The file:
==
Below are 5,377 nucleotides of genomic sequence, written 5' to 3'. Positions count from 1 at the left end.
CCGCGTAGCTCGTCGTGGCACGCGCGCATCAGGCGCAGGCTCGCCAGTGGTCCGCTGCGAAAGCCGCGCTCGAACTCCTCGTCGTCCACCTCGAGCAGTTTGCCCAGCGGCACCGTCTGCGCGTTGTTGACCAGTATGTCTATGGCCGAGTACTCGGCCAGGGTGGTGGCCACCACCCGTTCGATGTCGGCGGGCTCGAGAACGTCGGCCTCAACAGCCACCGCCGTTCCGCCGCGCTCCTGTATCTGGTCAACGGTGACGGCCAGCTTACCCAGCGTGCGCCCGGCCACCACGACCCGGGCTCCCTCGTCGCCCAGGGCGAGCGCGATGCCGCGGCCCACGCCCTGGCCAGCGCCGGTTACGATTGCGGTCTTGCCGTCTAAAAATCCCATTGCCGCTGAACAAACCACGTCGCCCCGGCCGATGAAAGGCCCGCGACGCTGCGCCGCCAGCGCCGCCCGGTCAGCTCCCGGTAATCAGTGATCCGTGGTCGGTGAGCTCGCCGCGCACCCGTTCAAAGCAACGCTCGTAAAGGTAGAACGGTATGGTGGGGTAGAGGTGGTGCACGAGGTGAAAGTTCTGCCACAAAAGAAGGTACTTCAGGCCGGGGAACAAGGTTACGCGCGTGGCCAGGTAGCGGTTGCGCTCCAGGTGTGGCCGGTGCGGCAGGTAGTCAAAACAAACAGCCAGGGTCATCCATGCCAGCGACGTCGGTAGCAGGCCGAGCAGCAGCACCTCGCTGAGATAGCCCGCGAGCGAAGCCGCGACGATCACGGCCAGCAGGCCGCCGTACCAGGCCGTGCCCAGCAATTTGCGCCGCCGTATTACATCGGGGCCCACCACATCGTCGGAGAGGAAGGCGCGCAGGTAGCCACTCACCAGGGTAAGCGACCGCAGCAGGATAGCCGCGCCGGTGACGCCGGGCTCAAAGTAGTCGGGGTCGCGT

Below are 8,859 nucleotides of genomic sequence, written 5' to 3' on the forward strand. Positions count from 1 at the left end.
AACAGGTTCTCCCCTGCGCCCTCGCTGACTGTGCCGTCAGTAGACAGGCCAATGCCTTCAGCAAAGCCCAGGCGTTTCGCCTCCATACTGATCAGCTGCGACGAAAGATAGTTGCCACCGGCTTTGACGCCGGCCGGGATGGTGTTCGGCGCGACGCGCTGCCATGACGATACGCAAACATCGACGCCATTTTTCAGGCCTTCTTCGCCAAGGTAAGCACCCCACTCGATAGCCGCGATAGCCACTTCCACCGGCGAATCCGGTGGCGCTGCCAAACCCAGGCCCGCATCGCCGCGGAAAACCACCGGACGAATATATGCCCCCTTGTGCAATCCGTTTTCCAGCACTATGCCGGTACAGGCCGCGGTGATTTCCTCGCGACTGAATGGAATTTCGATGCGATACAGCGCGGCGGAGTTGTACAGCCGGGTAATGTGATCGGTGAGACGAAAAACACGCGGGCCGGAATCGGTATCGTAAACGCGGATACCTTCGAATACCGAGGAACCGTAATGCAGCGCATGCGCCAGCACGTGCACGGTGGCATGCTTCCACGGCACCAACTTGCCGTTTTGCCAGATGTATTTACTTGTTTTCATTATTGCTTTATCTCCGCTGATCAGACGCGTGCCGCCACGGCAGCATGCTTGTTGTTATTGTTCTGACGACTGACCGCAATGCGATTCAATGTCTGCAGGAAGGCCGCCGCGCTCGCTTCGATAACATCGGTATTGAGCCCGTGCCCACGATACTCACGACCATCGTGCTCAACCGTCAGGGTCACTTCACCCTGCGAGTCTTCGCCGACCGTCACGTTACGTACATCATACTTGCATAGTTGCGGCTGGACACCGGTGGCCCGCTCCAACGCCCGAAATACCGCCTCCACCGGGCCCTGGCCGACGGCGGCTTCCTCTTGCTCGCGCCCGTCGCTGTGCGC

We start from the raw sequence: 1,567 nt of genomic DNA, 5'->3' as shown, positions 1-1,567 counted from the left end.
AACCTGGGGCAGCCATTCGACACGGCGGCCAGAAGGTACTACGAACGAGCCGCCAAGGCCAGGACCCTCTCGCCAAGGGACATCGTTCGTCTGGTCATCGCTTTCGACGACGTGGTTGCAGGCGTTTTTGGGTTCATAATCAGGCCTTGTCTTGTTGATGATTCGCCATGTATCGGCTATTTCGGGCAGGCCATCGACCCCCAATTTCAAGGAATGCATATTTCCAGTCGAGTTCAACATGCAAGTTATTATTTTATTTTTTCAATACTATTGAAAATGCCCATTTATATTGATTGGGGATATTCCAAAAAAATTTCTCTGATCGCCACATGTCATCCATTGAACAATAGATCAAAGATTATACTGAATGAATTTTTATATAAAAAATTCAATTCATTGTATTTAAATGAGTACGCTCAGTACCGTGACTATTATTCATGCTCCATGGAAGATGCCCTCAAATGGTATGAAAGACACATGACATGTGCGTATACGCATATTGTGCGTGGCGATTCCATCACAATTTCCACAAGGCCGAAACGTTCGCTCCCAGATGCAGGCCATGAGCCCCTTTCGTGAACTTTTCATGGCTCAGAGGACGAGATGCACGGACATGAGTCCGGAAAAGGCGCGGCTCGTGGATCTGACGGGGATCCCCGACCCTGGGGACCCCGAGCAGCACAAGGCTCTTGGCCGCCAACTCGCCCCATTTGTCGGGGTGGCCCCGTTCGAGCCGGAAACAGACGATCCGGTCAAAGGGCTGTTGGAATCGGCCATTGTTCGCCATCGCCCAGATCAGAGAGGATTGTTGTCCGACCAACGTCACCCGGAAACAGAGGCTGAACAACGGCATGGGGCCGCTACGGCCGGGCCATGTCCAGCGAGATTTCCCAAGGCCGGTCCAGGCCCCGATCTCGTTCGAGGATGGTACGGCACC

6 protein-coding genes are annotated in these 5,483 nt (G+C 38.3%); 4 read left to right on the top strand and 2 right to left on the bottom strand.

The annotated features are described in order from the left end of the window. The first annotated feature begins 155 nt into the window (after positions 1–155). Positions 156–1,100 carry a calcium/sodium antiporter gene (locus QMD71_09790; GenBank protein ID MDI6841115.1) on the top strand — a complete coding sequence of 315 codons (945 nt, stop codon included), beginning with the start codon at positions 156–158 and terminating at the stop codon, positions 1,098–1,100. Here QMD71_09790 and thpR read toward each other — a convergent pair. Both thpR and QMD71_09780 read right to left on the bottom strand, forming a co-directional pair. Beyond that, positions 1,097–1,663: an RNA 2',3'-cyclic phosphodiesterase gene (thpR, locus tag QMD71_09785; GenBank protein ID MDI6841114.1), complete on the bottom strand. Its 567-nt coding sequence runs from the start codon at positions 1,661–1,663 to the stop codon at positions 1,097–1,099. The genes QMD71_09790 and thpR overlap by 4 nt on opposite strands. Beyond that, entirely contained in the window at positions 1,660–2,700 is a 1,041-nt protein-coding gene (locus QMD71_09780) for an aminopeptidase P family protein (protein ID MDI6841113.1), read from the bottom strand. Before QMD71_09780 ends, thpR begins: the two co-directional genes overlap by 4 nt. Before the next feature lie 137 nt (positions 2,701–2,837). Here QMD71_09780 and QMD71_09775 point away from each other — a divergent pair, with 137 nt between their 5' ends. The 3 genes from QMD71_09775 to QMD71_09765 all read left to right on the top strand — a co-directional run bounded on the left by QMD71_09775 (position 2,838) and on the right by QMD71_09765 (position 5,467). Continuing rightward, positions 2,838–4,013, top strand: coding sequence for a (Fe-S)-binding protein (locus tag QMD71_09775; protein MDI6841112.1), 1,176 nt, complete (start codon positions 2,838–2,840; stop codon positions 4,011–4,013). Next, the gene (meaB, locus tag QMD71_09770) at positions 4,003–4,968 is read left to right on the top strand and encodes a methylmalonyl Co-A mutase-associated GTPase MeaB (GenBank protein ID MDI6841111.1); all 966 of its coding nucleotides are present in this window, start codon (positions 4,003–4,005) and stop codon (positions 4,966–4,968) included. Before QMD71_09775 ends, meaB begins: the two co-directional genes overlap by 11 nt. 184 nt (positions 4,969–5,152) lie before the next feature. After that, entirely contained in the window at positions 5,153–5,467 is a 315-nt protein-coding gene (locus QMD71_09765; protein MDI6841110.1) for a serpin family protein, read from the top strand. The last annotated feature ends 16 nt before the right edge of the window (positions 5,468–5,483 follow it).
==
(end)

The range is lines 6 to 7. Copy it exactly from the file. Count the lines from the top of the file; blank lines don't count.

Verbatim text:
AACCTGGGGCAGCCATTCGACACGGCGGCCAGAAGGTACTACGAACGAGCCGCCAAGGCCAGGACCCTCTCGCCAAGGGACATCGTTCGTCTGGTCATCGCTTTCGACGACGTGGTTGCAGGCGTTTTTGGGTTCATAATCAGGCCTTGTCTTGTTGATGATTCGCCATGTATCGGCTATTTCGGGCAGGCCATCGACCCCCAATTTCAAGGAATGCATATTTCCAGTCGAGTTCAACATGCAAGTTATTATTTTATTTTTTCAATACTATTGAAAATGCCCATTTATATTGATTGGGGATATTCCAAAAAAATTTCTCTGATCGCCACATGTCATCCATTGAACAATAGATCAAAGATTATACTGAATGAATTTTTATATAAAAAATTCAATTCATTGTATTTAAATGAGTACGCTCAGTACCGTGACTATTATTCATGCTCCATGGAAGATGCCCTCAAATGGTATGAAAGACACATGACATGTGCGTATACGCATATTGTGCGTGGCGATTCCATCACAATTTCCACAAGGCCGAAACGTTCGCTCCCAGATGCAGGCCATGAGCCCCTTTCGTGAACTTTTCATGGCTCAGAGGACGAGATGCACGGACATGAGTCCGGAAAAGGCGCGGCTCGTGGATCTGACGGGGATCCCCGACCCTGGGGACCCCGAGCAGCACAAGGCTCTTGGCCGCCAACTCGCCCCATTTGTCGGGGTGGCCCCGTTCGAGCCGGAAACAGACGATCCGGTCAAAGGGCTGTTGGAATCGGCCATTGTTCGCCATCGCCCAGATCAGAGAGGATTGTTGTCCGACCAACGTCACCCGGAAACAGAGGCTGAACAACGGCATGGGGCCGCTACGGCCGGGCCATGTCCAGCGAGATTTCCCAAGGCCGGTCCAGGCCCCGATCTCGTTCGAGGATGGTACGGCACC

6 protein-coding genes are annotated in these 5,483 nt (G+C 38.3%); 4 read left to right on the top strand and 2 right to left on the bottom strand.